'Partners in Crime' ('Kong fan'): Toronto Review
Chang Jung-chi masks a rite-of-passage tale with a thriller about three teenage boys' investigations into the death of a classmate
And then, there was darkness. Propelled by its abject alienation, eerie conspiracies and abruptly arriving deaths, Partners in Crime offers an ominous turn to the Taiwanese youth-drama genre once dominated by cuddly offerings like Orz Boyz,You Are the Apple of My Eye or Campus Confidential. Then again, it's even more of an about-face for helmer Chang Jung-chi, whose previous film (and feature-film debut) Touch of the Light was a radiant tale about a blind pianist's positivity and its impact on a beautiful but failing dancer.
Boasting a competent screenplay by novelists Shabelle Kao and Monica Kao (Zoom Hunting), and effective performances from a young cast, Chang has delivered a serviceable suspense thriller which veers sharply away from the sentimentality that formerly marred his obvious gift of clear, concise storytelling. Opening the Taipei Film Festival in July and then closing the Hong Kong Summer International Film Festival in August, Partners should find many a willing paying viewer when it opens at home on Sept 26.
Meanwhile, its appearance in Toronto should provide at least some of the international exposure Chang would need if he were to run for Taiwan's berth for the Best Foreign Film Oscar long-list next year, as he pulled off with Touch last year.
The film's titular partnership alludes to a disparate high-school triumvirate — the bullied loner Huang Li-huai (Wu Chien-ho), the bookworm Lin Yong-chuan (Deng Yu-kai) and the jock Yeh Yi-kai (Cheng Kai-yuan) — brought together by their chance discovery of the body of a classmate who has seemingly fallen from a rooftop. Their differences gradually dissipate as the trio begin to investigate the case — and the mission galvanizes Huang, as he appears to unleash some previously pent-up intellect and powers of observations.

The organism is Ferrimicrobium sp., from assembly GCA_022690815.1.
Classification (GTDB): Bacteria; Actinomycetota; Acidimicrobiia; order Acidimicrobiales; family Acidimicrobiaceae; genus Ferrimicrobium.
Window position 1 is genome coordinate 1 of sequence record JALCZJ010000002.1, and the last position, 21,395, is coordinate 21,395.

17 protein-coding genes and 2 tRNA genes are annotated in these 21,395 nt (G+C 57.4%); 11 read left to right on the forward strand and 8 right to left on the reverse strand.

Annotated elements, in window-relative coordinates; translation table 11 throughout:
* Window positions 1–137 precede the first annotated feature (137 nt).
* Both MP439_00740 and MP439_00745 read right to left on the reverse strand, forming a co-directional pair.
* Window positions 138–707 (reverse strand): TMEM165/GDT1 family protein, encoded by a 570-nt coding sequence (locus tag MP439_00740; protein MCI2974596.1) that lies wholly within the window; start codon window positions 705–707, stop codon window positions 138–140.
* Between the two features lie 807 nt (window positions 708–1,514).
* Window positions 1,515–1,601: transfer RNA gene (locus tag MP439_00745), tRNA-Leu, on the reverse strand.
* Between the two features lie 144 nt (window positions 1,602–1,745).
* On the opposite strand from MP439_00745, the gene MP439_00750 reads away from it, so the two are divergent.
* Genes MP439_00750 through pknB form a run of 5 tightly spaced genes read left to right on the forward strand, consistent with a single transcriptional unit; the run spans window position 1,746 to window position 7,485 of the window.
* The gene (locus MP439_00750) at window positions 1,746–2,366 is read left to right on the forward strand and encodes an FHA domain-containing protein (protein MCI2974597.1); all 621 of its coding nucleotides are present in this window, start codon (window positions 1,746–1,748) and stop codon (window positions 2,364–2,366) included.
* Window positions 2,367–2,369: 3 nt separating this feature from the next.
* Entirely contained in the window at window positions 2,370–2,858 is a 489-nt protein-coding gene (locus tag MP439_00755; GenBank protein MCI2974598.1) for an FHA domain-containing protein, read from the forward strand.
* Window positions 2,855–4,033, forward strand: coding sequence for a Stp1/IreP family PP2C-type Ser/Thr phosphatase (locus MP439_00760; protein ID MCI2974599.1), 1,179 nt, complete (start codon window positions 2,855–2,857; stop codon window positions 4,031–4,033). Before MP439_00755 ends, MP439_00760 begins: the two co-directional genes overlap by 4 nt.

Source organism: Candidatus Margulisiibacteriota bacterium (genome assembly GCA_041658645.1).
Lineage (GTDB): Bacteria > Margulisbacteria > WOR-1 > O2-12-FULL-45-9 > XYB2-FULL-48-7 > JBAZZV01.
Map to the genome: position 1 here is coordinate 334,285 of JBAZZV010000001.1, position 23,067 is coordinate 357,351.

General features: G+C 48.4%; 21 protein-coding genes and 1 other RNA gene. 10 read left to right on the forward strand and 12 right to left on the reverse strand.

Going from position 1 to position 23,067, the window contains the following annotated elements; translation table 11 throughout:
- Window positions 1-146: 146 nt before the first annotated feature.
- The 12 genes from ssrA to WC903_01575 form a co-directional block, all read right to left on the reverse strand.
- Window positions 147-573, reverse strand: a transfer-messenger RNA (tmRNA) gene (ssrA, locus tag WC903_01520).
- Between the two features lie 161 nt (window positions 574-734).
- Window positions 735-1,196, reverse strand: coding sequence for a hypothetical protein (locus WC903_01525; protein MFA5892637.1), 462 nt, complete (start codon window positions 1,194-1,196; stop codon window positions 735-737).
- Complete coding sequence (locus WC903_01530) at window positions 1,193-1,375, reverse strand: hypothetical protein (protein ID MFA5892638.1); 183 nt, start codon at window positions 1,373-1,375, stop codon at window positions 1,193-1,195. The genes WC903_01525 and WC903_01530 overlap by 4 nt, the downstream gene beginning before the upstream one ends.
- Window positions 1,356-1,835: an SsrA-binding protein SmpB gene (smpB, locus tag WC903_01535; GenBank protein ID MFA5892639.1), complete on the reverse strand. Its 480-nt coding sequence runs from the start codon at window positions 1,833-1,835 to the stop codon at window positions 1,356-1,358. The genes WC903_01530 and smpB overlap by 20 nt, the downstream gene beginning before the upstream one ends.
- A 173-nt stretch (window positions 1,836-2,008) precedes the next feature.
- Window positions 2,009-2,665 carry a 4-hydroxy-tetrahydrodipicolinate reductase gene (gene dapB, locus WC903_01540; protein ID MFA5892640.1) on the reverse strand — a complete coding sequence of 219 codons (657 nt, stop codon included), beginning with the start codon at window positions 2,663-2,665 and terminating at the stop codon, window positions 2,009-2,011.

Once and again digging up new clues and new tricks — crashing the girl's funeral and telling her jet-setting mother (a cameo from actress-producer Lee Lieh) they are best friends; breaking into her home and finding purported proof about the identity of her tormentor in school — the boy somehow becomes the leader of the other two teens, who should have been the brain and brawn of the operation.
Just like Touch of the Light, Partners is not exactly an imaginative visual feast — and it's all the best, since the former's way of pulling heartstrings tends to result in many a cliched montage. Not exactly feeling the need to slap on the melodramatic, Chang lets the story breathe here, the angst and confusion offered with a fair share of nuance. Intriguing and straightforward, Partners doesn't break stylistic ground, but it's an accessible and well-acted account of the fallout of adolescent angst.
Production companies: Double Edge Entertainment, BenQ Entertainment, JHT Entertainment
Cast: Wu Chien-ho, Deng Yu-kai, Cheng Kau-yuan, Yao Ai-ning, Sunny Hung, Wen Chen-ling
Director: Chang Jung-chi
Screenwriters: Shabelle Kao, Monica Kao
Producers: Wolf Chen, Jacky Pang
Executive producer: Rick Lei, Chen Ye-cheng, Crystal Chang, Charles Hu, Max Fang, Lin Tien-kuei, Aston Chen, Tung Szu-mei
Director of photography: Jimmy Yu
Production designer: Wu Rou-yun
Editor: Nyssa Li
Music: Wen Tzu-chieh
International Sales: Double Edge Entertainment
No rating; 89 minutes